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Historical connections

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Dictionary of Architecture by James Stevens Curl. Oxford University Press, 1999. 833pp. £25

Dictionaries, Dr Johnson's excepted, are not supposed to be fascinating, only useful. The problem with James Stevens Curl's chunky achievement is that it is both. For a weekend I have been flipping through its 833 pages, led from one suggestive entry to another by an oddly compulsive system of asterisked words. From Russian Constructivism of c1920 the links flow through Bauhaus, Melnikov, El Lissitzky and Brinkman to, inevitably, 'Rogers of Riverside, Richard George, The Lord'. Not that the trail ends there. It moves back to Viollet-le-Duc and A W N Pugin, then forward again to Deconstructivism and Zaha Hadid.

None of the complexities in this tidal wave of amusing facts ever becomes confusing because Curl's prose has a limpid clarity as well as a keen line in memorable aphorisms. Deconstructivism for instance: 'subverting from the core, rather than attacking from the perimeter'. He even makes perfect sense of James Stirling, after an asterisk leading to his guru, Colin Rowe, who approved design by eclectic collage, 'as a method for using things and simultaneously disbelieving in them'.

A refreshing note of well-informed malice enlivens every major entry, but this is made acceptable by an open warmth of praise and personal preference that Curl never troubles to conceal. Leon Krier, in a wonderfully compressed entry with asterisks pointing out all over the dictionary, is seen as the foe of the Athens Charter, ciam, Archigram, Metabolism and Post-Modernism but 'among his most ravishing visions is his version of Pliny's villa (1982)'.

Perhaps the most startling re-appraisal that I have discovered to date is on Albert Speer, who 'carried out the most ambitious and vast construction programme since the Roman Empire'. The demolition of his Chancellery in Berlin - 'stability, opulence and power' - must be one of the twentieth- century's tragic architectural losses, but there is compensation at hand. 'He remodelled the interior of the German Embassy in Nash's Carlton House Terrace, London, at the same period: his work there (since 1967 the Royal Society) survives virtually intact.' Does the Royal Society appreciate its good fortune?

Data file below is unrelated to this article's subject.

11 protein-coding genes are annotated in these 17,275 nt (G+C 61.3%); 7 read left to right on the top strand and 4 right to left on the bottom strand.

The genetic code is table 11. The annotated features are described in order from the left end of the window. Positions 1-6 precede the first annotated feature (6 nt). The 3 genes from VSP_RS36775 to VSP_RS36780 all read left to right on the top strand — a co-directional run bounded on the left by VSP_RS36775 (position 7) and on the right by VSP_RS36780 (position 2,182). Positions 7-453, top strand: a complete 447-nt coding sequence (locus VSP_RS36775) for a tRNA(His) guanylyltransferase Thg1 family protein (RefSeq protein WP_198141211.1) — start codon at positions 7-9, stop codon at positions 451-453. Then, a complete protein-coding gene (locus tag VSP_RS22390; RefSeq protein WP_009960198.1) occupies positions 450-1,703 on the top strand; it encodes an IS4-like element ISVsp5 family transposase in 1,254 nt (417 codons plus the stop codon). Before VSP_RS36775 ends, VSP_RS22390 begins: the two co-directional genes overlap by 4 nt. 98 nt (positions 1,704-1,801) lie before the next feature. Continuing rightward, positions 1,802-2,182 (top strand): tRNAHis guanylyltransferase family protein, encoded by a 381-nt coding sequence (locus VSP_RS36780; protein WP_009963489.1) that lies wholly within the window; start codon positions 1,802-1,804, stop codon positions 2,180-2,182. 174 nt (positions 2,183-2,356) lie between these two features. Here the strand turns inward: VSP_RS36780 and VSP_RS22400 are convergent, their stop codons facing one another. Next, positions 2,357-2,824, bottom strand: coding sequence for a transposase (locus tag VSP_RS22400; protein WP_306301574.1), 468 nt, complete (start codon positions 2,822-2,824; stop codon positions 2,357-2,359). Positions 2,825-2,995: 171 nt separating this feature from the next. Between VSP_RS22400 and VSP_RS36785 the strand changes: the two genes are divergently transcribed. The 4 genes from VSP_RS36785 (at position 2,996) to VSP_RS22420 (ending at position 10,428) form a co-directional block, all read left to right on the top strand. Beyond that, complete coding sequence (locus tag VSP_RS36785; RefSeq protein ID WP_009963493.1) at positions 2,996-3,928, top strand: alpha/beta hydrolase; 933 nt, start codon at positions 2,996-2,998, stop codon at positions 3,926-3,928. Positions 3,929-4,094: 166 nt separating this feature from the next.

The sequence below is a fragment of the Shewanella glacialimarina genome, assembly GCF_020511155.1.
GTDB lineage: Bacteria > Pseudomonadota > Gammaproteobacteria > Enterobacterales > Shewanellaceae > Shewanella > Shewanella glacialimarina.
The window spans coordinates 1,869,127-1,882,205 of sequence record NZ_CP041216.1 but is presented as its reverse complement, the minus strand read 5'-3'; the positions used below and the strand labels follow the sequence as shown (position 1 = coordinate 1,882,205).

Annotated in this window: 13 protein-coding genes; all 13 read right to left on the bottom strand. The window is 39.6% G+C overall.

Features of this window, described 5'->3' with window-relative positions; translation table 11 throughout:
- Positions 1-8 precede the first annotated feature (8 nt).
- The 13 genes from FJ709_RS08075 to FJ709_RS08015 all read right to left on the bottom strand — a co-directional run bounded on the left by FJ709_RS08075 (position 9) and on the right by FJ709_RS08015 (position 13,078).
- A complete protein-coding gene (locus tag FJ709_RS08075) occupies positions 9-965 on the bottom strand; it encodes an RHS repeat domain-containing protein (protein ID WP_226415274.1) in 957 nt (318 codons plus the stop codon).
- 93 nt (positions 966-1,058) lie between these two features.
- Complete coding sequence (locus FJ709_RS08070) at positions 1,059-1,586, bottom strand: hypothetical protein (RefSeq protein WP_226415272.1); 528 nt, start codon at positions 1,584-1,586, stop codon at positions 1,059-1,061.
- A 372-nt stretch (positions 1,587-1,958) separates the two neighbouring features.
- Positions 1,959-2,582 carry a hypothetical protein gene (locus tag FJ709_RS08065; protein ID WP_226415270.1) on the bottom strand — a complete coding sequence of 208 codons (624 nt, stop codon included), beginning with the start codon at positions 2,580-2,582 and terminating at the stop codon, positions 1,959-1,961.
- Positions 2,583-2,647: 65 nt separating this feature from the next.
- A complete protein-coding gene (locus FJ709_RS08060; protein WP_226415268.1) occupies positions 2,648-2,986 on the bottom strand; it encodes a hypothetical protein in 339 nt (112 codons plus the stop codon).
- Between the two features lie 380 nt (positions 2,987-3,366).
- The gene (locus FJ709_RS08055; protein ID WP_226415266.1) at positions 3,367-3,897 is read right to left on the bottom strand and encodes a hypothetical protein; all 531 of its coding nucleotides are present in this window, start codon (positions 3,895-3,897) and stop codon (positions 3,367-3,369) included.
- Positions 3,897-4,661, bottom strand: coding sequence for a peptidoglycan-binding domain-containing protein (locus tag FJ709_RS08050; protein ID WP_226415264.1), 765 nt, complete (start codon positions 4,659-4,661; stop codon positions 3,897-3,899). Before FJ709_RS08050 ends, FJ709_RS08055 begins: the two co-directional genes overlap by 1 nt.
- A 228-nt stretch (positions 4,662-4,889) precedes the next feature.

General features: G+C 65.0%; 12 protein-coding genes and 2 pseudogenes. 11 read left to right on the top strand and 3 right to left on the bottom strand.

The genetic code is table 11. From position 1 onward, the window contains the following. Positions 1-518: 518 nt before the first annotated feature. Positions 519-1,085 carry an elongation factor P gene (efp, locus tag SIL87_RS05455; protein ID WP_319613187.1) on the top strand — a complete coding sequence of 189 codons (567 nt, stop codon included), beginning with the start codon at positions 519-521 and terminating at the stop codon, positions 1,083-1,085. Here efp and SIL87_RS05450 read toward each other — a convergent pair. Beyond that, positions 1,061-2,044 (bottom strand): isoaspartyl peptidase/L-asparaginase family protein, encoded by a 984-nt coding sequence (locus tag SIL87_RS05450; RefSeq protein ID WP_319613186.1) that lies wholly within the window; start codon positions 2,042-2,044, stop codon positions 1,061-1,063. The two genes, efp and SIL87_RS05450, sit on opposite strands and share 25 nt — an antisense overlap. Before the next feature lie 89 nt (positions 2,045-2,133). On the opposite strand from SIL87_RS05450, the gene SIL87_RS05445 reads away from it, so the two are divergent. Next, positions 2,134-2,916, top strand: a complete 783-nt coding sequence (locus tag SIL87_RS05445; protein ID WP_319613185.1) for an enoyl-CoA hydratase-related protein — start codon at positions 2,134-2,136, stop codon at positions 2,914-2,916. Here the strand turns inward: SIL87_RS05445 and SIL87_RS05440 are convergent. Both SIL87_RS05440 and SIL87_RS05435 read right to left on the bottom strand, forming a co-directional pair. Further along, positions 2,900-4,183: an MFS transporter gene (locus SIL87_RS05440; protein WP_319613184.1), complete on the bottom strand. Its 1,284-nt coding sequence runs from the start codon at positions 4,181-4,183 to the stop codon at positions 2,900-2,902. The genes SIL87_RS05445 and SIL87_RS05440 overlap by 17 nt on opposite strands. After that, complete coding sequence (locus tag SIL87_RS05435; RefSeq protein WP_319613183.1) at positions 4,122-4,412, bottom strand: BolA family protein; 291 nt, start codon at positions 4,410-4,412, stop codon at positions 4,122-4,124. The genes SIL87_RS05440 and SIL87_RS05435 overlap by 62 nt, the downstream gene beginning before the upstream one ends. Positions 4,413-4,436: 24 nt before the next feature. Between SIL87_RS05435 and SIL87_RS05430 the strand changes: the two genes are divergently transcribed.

Curl is as challenging about past architects as present ones. Johann Kuchel, he believes, should receive much of the credit for the Vierzehnheiligenkirche usually given to Balthasar Neumann; and Michelozzo's debt to the Roman Temple of Minerva Medica is exquisitely impressed by a simple line drawing of the east end of the Santissima Annunziata in Florence superimposed upon it. In another completely convincing illustration, the derivation of the Greek Corinthian order from the Egyptian Palm capital is conveyed effortlessly. There is, of course, a crystal-clear description of every possible detail of Classical and Gothic buildings, including the 32 different bonds in which you can lay bricks.

Reviewers are expected to make minor complaints. Was it worth including Walter Brierley for one house noticed by Muthesius and missing out every architect - Richard Shackleton Pope, Charles Dyer, Thomas Foster and Charles Underwood - who created Bristol's Clifton in the early nineteenth-century? 'Caroline', should be of Charles I's reign and 'Carolean' of Charles II; not used indiscriminately. Also while 'Curl' did not appear between items 'curb-roof' and 'curtail', a Bishop Walter Curl (1575-1647) did get slipped in quite gratuitously as a very minor patron of Inigo Jones.

Timothy Mowl is an architectural historian

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